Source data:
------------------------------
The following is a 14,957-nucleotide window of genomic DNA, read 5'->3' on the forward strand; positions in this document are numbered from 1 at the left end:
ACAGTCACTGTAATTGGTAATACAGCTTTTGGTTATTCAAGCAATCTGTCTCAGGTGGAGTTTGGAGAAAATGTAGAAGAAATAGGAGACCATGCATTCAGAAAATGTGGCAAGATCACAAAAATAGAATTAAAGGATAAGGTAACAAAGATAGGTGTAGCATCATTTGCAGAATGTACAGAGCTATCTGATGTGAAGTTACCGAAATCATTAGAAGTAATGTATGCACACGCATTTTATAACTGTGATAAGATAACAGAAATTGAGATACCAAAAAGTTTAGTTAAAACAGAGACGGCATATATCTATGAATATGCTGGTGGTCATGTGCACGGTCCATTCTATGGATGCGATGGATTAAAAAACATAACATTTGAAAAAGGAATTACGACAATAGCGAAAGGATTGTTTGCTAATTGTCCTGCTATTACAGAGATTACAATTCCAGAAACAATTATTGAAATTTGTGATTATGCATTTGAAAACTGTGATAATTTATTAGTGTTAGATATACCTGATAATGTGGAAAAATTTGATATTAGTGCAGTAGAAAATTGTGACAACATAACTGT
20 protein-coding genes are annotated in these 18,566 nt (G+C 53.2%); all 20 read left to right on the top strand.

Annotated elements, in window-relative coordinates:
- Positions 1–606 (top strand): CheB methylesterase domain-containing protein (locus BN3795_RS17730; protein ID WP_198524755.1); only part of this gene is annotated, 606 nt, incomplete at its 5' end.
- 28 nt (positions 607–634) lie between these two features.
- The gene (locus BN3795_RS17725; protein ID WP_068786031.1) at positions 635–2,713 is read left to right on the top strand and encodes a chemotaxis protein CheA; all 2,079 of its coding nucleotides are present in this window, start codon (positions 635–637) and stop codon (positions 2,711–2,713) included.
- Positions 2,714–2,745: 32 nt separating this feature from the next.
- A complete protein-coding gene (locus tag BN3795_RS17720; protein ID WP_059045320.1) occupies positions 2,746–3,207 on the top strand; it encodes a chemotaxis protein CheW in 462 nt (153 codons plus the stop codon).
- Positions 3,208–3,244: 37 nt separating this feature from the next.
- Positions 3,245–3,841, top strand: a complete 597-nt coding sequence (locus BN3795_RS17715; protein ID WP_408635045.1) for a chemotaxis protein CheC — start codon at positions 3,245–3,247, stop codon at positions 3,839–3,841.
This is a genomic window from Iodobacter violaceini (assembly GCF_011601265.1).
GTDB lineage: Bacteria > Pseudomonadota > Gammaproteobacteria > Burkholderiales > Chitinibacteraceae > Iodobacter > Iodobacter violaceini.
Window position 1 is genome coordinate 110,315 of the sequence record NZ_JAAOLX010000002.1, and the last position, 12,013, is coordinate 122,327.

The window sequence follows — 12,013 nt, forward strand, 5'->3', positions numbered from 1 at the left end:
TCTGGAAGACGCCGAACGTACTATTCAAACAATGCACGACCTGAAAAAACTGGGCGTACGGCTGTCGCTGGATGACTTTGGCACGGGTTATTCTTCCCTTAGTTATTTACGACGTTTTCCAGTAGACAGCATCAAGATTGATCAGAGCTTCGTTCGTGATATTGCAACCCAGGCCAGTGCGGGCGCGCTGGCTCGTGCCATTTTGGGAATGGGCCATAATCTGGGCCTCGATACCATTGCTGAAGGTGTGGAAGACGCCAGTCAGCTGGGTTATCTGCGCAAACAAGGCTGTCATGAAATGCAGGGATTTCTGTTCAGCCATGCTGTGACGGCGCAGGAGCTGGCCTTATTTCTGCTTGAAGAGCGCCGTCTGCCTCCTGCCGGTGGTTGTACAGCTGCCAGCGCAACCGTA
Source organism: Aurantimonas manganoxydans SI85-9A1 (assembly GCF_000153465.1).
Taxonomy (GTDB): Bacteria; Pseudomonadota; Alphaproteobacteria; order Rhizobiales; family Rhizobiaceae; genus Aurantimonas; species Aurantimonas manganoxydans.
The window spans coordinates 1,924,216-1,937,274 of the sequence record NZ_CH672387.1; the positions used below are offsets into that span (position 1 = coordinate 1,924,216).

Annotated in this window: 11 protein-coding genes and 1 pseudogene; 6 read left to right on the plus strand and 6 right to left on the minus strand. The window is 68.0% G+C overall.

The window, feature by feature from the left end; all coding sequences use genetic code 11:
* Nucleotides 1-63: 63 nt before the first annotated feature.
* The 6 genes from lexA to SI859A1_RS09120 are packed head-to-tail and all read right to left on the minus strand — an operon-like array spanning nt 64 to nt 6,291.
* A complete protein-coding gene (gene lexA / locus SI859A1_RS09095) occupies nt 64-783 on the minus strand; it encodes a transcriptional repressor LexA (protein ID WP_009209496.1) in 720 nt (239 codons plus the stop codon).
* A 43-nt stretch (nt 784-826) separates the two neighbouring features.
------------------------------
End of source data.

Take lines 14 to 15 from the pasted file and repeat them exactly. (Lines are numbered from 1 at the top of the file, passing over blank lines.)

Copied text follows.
Window position 1 is genome coordinate 110,315 of the sequence record NZ_JAAOLX010000002.1, and the last position, 12,013, is coordinate 122,327.

The window sequence follows — 12,013 nt, forward strand, 5'->3', positions numbered from 1 at the left end: